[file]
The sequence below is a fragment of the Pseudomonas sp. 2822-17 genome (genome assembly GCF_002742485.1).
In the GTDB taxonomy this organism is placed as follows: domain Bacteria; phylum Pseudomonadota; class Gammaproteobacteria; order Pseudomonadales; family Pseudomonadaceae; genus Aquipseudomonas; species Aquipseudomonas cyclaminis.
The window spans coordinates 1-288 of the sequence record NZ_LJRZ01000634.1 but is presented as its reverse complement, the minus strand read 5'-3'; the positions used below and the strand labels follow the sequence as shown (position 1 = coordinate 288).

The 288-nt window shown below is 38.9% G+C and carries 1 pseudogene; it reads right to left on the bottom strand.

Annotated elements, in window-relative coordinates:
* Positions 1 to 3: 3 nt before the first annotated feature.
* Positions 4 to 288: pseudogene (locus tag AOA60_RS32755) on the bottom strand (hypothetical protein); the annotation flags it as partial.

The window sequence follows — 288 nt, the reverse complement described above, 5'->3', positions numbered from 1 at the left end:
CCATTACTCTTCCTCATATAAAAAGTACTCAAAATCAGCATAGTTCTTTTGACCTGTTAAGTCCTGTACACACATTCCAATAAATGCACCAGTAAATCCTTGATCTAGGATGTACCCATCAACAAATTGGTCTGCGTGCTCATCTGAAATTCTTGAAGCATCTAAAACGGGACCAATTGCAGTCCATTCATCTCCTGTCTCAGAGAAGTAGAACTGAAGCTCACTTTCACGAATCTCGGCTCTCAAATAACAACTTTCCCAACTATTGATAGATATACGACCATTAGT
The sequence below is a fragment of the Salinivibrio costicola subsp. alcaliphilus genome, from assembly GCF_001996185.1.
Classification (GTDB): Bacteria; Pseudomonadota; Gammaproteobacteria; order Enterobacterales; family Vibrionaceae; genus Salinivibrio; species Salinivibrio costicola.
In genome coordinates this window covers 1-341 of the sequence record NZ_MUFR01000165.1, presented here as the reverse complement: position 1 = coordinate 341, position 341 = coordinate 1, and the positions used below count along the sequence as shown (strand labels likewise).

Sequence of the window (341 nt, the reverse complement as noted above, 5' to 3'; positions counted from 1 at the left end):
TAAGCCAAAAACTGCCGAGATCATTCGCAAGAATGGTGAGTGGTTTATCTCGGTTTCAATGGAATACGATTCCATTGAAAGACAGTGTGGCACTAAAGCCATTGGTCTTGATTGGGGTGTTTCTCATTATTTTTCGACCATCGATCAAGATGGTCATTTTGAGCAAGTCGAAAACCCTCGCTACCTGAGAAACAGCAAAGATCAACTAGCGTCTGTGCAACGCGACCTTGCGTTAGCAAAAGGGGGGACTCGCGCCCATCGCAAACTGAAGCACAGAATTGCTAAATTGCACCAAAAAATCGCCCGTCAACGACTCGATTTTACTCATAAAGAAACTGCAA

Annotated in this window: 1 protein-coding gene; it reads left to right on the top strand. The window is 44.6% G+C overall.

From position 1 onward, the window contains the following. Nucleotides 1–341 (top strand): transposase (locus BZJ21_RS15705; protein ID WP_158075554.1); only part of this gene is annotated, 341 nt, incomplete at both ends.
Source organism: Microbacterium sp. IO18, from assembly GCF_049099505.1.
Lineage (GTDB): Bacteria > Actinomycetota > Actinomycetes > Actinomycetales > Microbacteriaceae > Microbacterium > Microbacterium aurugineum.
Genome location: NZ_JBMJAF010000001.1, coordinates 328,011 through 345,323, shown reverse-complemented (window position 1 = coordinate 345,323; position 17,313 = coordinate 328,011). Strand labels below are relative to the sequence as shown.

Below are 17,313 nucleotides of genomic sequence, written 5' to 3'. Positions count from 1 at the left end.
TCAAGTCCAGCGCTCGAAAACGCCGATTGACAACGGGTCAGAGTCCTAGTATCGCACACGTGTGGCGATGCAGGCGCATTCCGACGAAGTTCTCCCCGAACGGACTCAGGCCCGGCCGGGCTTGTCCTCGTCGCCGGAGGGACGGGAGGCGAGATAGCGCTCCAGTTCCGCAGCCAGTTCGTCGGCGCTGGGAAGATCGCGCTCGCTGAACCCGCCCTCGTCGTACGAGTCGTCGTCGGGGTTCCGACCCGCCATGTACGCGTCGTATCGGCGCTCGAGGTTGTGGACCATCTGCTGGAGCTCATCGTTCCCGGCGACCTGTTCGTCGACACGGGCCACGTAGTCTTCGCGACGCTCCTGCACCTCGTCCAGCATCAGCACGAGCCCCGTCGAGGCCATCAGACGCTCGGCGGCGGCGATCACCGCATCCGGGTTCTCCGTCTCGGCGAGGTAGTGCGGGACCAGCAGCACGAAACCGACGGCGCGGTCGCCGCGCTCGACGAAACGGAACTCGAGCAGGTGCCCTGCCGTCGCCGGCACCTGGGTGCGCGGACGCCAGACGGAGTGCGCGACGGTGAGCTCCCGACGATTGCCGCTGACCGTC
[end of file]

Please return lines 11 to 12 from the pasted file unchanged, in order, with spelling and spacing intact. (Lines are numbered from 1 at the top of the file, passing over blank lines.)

Classification (GTDB): Bacteria; Pseudomonadota; Gammaproteobacteria; order Enterobacterales; family Vibrionaceae; genus Salinivibrio; species Salinivibrio costicola.
In genome coordinates this window covers 1-341 of the sequence record NZ_MUFR01000165.1, presented here as the reverse complement: position 1 = coordinate 341, position 341 = coordinate 1, and the positions used below count along the sequence as shown (strand labels likewise).